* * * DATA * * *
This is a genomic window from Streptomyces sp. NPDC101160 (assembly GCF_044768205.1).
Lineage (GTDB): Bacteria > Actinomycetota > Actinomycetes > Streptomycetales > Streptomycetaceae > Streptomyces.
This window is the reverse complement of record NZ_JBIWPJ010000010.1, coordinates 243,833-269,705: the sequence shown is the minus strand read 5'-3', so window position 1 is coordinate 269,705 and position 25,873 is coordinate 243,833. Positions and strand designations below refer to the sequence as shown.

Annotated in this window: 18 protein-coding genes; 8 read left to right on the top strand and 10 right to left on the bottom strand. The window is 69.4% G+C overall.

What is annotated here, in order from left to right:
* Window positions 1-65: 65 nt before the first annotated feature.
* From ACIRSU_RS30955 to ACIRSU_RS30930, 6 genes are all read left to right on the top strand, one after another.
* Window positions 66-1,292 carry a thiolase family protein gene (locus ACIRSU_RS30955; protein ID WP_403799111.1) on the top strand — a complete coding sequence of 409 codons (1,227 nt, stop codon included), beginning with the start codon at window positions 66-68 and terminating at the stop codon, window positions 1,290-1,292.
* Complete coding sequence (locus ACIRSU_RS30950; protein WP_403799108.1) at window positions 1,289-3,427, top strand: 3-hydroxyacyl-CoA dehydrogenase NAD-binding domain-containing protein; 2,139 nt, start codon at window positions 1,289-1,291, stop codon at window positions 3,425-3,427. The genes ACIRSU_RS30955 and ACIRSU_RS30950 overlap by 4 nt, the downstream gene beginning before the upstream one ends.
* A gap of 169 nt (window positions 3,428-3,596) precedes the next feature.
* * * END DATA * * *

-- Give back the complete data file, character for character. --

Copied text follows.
This is a genomic window from Streptomyces sp. NPDC101160 (assembly GCF_044768205.1).
Lineage (GTDB): Bacteria > Actinomycetota > Actinomycetes > Streptomycetales > Streptomycetaceae > Streptomyces.
This window is the reverse complement of record NZ_JBIWPJ010000010.1, coordinates 243,833-269,705: the sequence shown is the minus strand read 5'-3', so window position 1 is coordinate 269,705 and position 25,873 is coordinate 243,833. Positions and strand designations below refer to the sequence as shown.

Annotated in this window: 18 protein-coding genes; 8 read left to right on the top strand and 10 right to left on the bottom strand. The window is 69.4% G+C overall.

What is annotated here, in order from left to right:
* Window positions 1-65: 65 nt before the first annotated feature.
* From ACIRSU_RS30955 to ACIRSU_RS30930, 6 genes are all read left to right on the top strand, one after another.
* Window positions 66-1,292 carry a thiolase family protein gene (locus ACIRSU_RS30955; protein ID WP_403799111.1) on the top strand — a complete coding sequence of 409 codons (1,227 nt, stop codon included), beginning with the start codon at window positions 66-68 and terminating at the stop codon, window positions 1,290-1,292.
* Complete coding sequence (locus ACIRSU_RS30950; protein WP_403799108.1) at window positions 1,289-3,427, top strand: 3-hydroxyacyl-CoA dehydrogenase NAD-binding domain-containing protein; 2,139 nt, start codon at window positions 1,289-1,291, stop codon at window positions 3,425-3,427. The genes ACIRSU_RS30955 and ACIRSU_RS30950 overlap by 4 nt, the downstream gene beginning before the upstream one ends.
* A gap of 169 nt (window positions 3,428-3,596) precedes the next feature.